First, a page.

Is this possibly the latest Java community buzz? SpringSource Announces Enterprise Maintenance Policy.
Mats Henricson asks What is SpringSource doing with its license? and while the SpringSource Enterprise Maintenance Policy FAQ states that there is no license change, the SpringSource Enterprise Maintenance Policy sure is a change. They summarize it quite consise themselves:
After a new major version of Spring is released, community maintenance updates will be issued for three months to address initial stability issues. Subsequent maintenance releases will be available to SpringSource Enterprise customers. Bug fixes will be folded into the open source development trunk and will be made available in the next major community release of the software.
Yesterday I participated in the Accelerated Agile workshop at Øresund Agile 2008. It was attended by both developers and non-developers. Some parts of the workshop were common for the two groups and others were separate. Me and another developer actually did both TDD and pair programming! BestBrains, the company that organized the workshop, had prepared an Eclipse project in a Subversion repository, using Maven to build and with CruiseControl for automated build on commit. We pair programmed on an MS Windows machine but I tried on my Ubuntu Linux machine to and it worked fine.
Update Photos and comments from BestBrains.
Today, on the first day of Øresund Agile 2008, I attended the Agile Architecture workshop held by Jim Coplien. He is a really great speaker! Some things that stuck in my head:
- Don’t use TDD, it destroys architecture because it makes the programmer focus on individual methods, losing the bigger picture on the way
- Don’t bother with unit tests, they make a bigger code base (equal amounts of application and unit test code is not unlikely), meaning more defects! The system tests should be enough
- A subset of system tests that run in less than ten minutes should be used as a smoke test.
- For interactive systems he was able to unify Agile software development, Model-View-Controller(-User) and Object Orientation.
- MVC inventor Trygve Reenskaug was referred to a few times, and Jim told us that Trygve’s Data-Collaboration-Algorithm (DCA) was going to be the next big thing in software development! (This will be the seventh hit or so on a Google search for "Data-Collaboration-Algorithm". Maybe I should make a dedicated blog post about it.)
- Domain Specific Languages (DSLs) are bad because they add new languages to learn when new people should work on a system, and it takes years to create a good language.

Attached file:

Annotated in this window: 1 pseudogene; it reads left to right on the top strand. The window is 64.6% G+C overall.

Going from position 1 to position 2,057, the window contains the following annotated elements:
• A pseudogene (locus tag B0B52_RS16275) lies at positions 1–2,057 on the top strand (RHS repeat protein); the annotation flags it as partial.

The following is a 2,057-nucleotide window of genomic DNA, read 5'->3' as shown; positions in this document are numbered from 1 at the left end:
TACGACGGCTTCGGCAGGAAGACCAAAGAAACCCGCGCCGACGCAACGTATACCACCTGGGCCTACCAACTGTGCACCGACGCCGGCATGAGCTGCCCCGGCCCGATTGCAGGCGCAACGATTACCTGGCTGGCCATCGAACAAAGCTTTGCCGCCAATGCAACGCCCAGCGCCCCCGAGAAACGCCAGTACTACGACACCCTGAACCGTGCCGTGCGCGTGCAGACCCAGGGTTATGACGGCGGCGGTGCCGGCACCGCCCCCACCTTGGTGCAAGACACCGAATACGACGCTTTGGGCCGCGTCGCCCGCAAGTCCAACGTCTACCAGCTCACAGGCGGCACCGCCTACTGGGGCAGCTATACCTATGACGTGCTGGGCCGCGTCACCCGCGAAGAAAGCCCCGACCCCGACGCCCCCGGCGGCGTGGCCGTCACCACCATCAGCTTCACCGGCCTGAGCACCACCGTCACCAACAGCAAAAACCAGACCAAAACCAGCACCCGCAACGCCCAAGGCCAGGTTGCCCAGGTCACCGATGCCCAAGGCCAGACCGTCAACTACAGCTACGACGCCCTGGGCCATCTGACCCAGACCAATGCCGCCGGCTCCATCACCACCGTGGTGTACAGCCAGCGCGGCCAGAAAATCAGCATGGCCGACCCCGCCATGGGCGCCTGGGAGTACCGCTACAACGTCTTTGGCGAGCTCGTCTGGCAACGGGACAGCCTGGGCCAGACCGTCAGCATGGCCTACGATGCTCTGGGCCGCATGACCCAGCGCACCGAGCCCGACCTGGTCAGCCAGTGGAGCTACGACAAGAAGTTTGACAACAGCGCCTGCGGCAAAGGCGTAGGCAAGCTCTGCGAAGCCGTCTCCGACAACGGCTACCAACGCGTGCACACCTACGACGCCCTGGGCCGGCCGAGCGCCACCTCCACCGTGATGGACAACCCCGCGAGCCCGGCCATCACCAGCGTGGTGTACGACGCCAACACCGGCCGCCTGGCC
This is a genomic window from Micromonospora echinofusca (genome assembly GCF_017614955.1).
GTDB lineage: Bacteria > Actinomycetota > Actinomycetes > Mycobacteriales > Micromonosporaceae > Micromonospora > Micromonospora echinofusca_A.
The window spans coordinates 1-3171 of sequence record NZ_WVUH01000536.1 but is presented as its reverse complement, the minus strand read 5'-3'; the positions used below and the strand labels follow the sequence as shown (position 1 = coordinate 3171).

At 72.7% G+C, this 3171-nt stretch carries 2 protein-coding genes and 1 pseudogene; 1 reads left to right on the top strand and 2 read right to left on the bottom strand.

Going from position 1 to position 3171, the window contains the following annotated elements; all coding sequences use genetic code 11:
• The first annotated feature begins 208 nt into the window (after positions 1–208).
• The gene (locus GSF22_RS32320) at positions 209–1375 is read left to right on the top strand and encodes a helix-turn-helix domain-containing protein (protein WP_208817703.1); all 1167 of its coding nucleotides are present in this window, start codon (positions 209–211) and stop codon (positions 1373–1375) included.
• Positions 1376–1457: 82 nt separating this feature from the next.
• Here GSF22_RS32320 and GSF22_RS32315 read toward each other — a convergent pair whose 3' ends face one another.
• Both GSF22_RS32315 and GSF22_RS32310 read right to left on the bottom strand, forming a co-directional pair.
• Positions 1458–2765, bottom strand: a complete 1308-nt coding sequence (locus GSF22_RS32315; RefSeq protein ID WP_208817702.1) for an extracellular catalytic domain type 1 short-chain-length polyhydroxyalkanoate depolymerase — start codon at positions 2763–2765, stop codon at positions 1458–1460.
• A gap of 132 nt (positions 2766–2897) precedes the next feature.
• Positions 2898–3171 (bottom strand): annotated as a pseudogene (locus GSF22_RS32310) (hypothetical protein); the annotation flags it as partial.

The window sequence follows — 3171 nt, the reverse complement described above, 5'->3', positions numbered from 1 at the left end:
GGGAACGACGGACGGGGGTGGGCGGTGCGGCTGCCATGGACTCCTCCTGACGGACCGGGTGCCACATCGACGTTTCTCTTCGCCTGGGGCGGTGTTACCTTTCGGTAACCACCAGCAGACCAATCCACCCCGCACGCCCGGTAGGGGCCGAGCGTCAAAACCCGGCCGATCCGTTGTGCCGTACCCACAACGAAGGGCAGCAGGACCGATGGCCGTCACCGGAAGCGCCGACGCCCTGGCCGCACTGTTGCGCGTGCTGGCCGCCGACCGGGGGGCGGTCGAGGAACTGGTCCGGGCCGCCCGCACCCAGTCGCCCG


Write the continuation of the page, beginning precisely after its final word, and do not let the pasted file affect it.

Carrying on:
- UML could be used to visualize a system, but should be generated from source code. Quote: "No hand should ever touch a UML diagram."
Food for thought, isn’t it?
The list above is unfortunately a little short on things that Jim advocates but I need some good sleep before the Accelerated Agile workshop tomorrow and my writing would not be half as good as hearing him saying it.
Programming bloggers Jeff Atwood (Coding Horror) and Joel Spolsky (Joel on Software) plans to use the stackoverflow.com domain to provide a competitor to experts-exhange. It sounds like a good idea. Unfortunately their podcast had weird noises when I played it (in XMMS on Sun Solaris 10 — don’t ask), so it was too annoying for me to listen to right now.
I’ve been reading Beautiful Code from time to time during the autumn. It’s mixed bag and I actually skipped some chapter that was too deep into maths for my taste. Chapter 22: A Spoonful of Sewage was an instant favorite; it is a a fascinating head-first dive into a bug hunt in Sun Solaris’ synchronization primitives. It was a bit over my head but interesting nevertheless. Another very interesting chapter was Chapter 23: Distributed Programming with MapReduce about Google’s “programming system for large-scale data processing problems”.
Only because of the title of this blog, I’d like to mention that more than one chapter mentions the Divide and Conquer approach used by the Quick Sort algorithm, including using a subtle bug found in early (or naive) C, C++ and Java implementations to show off JUnit.
I’ve thought of sorting the chapters by programming languages and see what language the most author used for his or her beautiful code. At least Lisp, Python, Perl, Ruby, Java, C# and C++ are present. Some day I want to do a bit of Lisp programming, but I haven’t found a suitable project yet. Maybe I should buy a Lisp book too first…
Where is my own Beautiful Code then? If “get the job done” is considered beautiful, it could be the PHP code for any of my web sites! 🙂 I’m pretty happy about the architecture for my unfinished MidaSync project; maybe I should try to describe it here some day.
For MidaSync I also wrote a D-BUS wrapper for C++ that I’m quite proud of, but at some point it became a bit “magic”. For example it relies on the presence of a partial specialization to create a D-BUS path from an object exposed through D-BUS. I’ve never released this properly and I think that the D-BUS wrapper in OpenWengo is used by today’s C++ developers in need of D-BUS support.